After Jesus rose again, the religious leaders undoubtedly did a full investigation. This would have involved harsh questioning of everyone involved in His burial. They found nothing, and concocted the story about the guards sleeping while the disciples stole the body (Matthew 28:11-15).

Wrong Explanations

The Grave Robber Theory

For Jesus body to have been stolen, there must have been grave robbers. Some have argued that the disciples had a motive to pretend that Jesus rose again but really they had more reasons not to. They were afraid, defeated and demoralized. More than anything, these men wanted to get back to their former lives. After seeing the resurrected Christ but not knowing what else to do, Peter and John went back to fishing in Galilee (John 21:1-11).

Even if they had wanted to steal the body, could a rag tag band of fishermen, tax collectors, and others have overpowered heavily armed, highly trained Roman soldiers? The disciple with the most experience in killing was Judas, and he was dead. Peter was so incompetent with a sword that he couldn’t even strike down Malchus, the servant of the High Priest in the Garden of Gethsemane. Instead he swung wildly and cut off his ear (John 18:10).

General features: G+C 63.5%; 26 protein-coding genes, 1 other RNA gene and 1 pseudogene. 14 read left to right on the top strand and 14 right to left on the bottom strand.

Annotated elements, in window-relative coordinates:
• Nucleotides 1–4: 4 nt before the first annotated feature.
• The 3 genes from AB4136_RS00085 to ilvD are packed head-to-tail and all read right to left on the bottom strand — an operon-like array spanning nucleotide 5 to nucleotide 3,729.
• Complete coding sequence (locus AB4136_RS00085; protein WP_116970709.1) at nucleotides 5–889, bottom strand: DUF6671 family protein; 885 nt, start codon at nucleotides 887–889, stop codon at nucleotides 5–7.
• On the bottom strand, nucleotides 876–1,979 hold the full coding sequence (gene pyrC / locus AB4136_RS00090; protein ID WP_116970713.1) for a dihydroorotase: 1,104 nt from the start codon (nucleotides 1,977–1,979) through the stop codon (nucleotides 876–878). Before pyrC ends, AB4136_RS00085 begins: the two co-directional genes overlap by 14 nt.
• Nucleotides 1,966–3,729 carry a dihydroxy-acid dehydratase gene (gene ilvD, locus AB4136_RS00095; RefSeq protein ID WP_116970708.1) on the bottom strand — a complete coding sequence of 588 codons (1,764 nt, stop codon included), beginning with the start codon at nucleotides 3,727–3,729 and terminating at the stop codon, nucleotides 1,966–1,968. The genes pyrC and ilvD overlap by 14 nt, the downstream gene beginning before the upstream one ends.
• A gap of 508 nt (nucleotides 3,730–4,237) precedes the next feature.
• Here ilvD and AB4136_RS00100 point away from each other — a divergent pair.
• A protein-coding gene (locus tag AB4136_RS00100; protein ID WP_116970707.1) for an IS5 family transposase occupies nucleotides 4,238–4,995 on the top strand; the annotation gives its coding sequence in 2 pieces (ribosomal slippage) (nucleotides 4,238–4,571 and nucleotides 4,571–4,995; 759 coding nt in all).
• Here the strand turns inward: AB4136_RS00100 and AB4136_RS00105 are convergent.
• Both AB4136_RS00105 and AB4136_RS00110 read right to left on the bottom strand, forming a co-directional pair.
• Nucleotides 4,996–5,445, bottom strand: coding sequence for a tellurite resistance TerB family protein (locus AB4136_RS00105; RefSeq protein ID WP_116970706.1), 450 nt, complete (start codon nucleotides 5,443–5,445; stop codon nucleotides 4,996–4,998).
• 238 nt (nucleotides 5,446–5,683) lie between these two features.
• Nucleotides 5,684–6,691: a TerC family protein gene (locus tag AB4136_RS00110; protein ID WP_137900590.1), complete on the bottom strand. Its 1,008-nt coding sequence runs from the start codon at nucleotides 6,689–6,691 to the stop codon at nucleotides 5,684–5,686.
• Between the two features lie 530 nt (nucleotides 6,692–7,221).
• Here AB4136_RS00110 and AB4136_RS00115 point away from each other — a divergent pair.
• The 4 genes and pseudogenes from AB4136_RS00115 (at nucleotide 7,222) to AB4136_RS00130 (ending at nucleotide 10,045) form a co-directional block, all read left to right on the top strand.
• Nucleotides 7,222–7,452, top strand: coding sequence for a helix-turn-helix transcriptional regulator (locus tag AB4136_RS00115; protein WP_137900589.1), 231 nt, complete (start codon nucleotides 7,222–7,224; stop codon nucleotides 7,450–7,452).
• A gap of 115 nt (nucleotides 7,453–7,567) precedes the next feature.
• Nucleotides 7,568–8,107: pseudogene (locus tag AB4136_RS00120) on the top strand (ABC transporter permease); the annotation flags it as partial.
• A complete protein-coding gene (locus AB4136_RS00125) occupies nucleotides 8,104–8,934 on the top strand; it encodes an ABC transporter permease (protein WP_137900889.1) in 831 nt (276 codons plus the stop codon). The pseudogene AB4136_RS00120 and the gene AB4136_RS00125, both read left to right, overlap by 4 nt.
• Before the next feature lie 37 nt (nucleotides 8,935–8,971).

Even if, by some subterfuge or military miracle, the disciples could have stolen the body and reburied it some other place, how would they have maintained the myth of the resurrection? How could they have transformed there fear and failure into power and boldness? When faced with certain death in the persecutions that were soon to come, why did not one person break and reveal the truth?